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Feature: Hogfather

Hog in the Limelight

The Hogfather cast

At last! Terry Pratchett’s Discworld gets the live-action treatment in this Christmas spectacular. We talk to the writer and cast…

Talk of a big screen version of Terry Pratchett’s Discworld novels followed within a few years of the first book, The Colour of Magic, hitting the shelves as sales figures went through the roof. Yet despite past ventures onto Radio 4 and into animation (for Channel 4), it’s taken 20 years for the first frames of live action film to be shot, for Sky One’s adaptation of the 1990s novel Hogfather.

“Probably the biggest barrier to things happening to Discworld is me,” comments Pratchett, who actually bought back the rights to the first two novels rather than see them rot in production hell. “I’m very, very cynical about the movies, but we’re not far from the end of the filming and it’s gone wonderfully as far as I’m concerned. I felt confident in what they were doing.” In fact, it’s gone so well that, Pratchett says, “There comes a point where you have to say, ‘It really looks great, guys, and now I’m going to watch it and enjoy’. Yes, they’ve been very happy to talk to me and listen and act on things I’ve said, but equally I don’t want to hang around all the time because sooner or later people are going to say, ‘Hold on a minute, we don’t come around your house next time you write a book and say, “That bit would be quite hard to film”’. There comes a point where you’ve got to say, ‘I really think these people have got it’.”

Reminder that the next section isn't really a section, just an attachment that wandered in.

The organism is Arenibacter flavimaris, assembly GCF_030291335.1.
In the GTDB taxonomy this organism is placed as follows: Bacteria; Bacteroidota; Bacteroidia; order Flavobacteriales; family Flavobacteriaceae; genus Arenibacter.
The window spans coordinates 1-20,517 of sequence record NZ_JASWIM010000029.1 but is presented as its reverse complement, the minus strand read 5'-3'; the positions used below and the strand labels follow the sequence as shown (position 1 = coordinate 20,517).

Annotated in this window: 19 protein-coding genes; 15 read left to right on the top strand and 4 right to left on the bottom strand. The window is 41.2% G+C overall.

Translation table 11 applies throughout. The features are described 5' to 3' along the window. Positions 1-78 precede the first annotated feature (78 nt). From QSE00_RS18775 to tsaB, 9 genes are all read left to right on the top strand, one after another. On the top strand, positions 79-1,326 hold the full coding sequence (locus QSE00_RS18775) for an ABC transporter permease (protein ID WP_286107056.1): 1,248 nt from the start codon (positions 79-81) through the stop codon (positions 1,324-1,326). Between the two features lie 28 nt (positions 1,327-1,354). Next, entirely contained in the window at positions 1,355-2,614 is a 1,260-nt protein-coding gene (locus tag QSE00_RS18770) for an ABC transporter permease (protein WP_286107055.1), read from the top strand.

‘These people’ are led by writer and director Vadim Jean, perhaps best known for his quirky movie Leon, The Pig Farmer, who acknowledges the difficulties in bringing a Fantasy tale to the screen on a television budget. “When I adapted the book, we decided that really there ought to be a programme, a scriptwriting programme, where as you type, ‘The battle was long and furious,’ the cost of it should come up, ‘£150,000’.” he comments to laughter. “So you merrily write, ‘The raven flies through the door’ and you realize that’s two hours of CGI rendering and you’ve cost that much.”

To get round this, he explains, “One of the things that we’ve been doing is doing things in camera, by sleight of hand, whereas Hollywood would spend 10 times more money to achieve something that’s not as good.”

He is, he says, “Trying to give it a Discworld feel. My aim is for it to be faithful and truthful to the world in the books. I’ve made one small mistake so far which I’m really annoyed at, which I’m not going to tell you about, that Pratchett spotted. Other than that, I hope Terry forgives me for every now and then requesting information like, ‘I can’t get a wren for one particular shot, how would a lark work?’ We’ve had people out trying to catch one but they’re very uncooperative.

by Anthony Brown

Read the full feature and interviews in
Cult Times #135

Photo © Sky One
Feature © Visual Imagination 2006. Not for reproduction

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Cult Times #135, see below for ordering options
Cult Times #135
December 2006
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